Cindy Stover: "there's still pent-up demand for growth."
Economic Backbone: Banking
TD Bank exec expects growth to continue despite challenges
Despite the specter of rising rates, growth in Florida is expected to continue.
Despite two years of economic uncertainty, temporary branch closings and the threat of rising interest rates, Northeast Florida banks are thriving, says Cindy Stover, commercial market president of North Florida for TD Bank.
In the last six months, TD Bank has opened three Florida branches — in Lake Nona (Orlando), Sun City Ruskin (Tampa) and Julington Creek (Jacksonville) — and plans are underway for 30 additional branches in the state over the next five years.
New branches are not the only signs of growth, however. This spring, the New Jersey-based bank will open a 30,000-sq.- ft., $4.8-million call center in Jacksonville, bringing 200 customer service and operations jobs to the area.
“There’s been a lot of growth in Florida and in Jacksonville,” Stover says. “We’re getting a lot of looks from companies wanting to relocate their headquarters, and we’re doing a lot of residential loans.”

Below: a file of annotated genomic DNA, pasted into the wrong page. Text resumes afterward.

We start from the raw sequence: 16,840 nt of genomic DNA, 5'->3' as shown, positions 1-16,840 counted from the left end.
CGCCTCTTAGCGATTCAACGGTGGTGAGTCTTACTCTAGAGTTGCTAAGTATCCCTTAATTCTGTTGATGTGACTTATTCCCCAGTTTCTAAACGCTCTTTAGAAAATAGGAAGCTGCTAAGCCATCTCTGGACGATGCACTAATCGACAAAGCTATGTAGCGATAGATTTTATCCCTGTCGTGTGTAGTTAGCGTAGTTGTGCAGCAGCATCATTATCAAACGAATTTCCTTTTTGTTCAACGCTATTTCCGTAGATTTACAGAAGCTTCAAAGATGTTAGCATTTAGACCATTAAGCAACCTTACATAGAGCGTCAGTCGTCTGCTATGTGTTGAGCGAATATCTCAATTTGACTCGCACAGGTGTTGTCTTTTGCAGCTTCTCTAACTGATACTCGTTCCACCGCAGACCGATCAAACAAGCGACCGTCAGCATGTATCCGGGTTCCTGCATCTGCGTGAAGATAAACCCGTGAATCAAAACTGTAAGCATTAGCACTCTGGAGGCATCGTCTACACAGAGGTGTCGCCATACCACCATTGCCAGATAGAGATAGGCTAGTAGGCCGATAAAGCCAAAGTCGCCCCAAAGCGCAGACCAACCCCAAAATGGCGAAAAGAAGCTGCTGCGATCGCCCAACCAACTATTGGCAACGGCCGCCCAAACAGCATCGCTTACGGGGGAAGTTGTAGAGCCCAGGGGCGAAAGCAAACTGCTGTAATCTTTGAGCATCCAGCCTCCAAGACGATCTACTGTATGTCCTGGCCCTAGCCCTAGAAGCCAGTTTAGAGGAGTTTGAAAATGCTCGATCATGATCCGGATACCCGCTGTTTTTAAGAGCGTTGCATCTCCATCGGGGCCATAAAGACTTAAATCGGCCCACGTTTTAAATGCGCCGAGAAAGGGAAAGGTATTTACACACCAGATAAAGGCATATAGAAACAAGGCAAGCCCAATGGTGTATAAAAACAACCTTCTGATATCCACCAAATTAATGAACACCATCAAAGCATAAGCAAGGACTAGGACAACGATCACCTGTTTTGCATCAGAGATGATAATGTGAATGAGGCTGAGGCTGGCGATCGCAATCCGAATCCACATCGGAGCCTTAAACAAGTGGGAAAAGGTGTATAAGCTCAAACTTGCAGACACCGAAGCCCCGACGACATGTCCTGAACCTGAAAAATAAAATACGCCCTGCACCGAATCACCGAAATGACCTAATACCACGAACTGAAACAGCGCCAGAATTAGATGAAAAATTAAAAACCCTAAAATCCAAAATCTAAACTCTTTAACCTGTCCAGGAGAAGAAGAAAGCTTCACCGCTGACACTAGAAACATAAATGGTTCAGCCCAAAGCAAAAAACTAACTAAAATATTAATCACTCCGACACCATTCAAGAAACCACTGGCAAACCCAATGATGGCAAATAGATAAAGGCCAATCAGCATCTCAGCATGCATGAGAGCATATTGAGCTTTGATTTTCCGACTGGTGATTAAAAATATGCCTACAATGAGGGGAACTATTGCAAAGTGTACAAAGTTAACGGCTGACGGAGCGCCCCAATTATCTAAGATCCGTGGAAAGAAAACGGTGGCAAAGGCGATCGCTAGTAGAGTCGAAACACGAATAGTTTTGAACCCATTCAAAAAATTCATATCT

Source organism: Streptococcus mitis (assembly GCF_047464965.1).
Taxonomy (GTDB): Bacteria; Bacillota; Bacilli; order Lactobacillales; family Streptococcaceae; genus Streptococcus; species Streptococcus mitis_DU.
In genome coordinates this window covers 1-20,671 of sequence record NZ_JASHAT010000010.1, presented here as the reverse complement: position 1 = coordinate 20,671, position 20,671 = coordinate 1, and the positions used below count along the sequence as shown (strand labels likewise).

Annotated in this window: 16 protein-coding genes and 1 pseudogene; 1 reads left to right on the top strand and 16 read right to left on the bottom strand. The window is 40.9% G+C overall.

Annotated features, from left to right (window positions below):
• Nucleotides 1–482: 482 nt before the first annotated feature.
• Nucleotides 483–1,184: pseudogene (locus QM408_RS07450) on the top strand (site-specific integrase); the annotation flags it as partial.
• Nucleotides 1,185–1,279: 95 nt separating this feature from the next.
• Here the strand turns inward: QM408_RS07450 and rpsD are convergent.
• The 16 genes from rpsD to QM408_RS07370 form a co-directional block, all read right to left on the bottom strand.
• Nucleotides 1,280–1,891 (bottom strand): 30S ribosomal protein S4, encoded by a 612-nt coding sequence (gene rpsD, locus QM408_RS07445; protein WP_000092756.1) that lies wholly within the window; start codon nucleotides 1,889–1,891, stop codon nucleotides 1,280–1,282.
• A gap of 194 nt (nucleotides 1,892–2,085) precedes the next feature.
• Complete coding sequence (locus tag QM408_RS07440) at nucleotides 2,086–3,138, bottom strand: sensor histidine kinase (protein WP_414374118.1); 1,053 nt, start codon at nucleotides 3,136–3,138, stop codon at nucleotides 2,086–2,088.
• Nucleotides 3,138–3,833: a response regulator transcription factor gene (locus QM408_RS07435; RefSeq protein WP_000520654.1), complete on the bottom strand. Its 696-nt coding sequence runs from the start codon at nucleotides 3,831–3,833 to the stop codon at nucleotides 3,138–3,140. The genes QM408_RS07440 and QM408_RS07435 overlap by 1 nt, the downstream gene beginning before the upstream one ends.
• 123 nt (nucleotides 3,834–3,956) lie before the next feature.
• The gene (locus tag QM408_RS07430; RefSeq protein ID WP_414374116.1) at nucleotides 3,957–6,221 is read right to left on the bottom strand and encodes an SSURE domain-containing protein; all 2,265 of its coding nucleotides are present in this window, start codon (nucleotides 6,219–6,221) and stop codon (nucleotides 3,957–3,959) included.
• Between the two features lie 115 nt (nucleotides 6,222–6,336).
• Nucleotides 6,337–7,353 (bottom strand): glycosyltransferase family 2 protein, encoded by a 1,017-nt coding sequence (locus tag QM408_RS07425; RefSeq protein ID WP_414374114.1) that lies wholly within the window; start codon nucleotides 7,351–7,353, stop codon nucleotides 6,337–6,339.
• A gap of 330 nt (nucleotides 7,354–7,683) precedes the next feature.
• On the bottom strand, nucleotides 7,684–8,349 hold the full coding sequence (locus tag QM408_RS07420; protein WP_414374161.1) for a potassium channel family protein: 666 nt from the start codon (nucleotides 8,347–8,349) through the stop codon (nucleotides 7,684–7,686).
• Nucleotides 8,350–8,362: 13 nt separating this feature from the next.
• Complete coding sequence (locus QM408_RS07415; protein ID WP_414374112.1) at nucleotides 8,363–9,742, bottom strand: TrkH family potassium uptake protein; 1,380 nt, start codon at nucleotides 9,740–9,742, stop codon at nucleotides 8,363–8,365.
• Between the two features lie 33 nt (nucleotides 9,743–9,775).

In 2021, TD Bank ranked as the No. 1 Small Business Administration lender in Florida as well as No. 1 in the South on J.D. Power’s 2021 Small Business Banking Satisfaction Survey.
Though the general outlook is positive, challenges for the banking industry in the next few years will mirror challenges for businesses in general, Stover says. Customers will continue to face rising costs for goods and supplies, and the banks will continue to face rising costs for hiring qualified employees. Stover says rising interest rates could mean fewer people refinancing, but overall, Florida will fare better than some states.
“There’s still pent-up demand for growth,” Stover says. “Companies that have been waiting to see how the economy was going are now looking for expansion and acquisition.”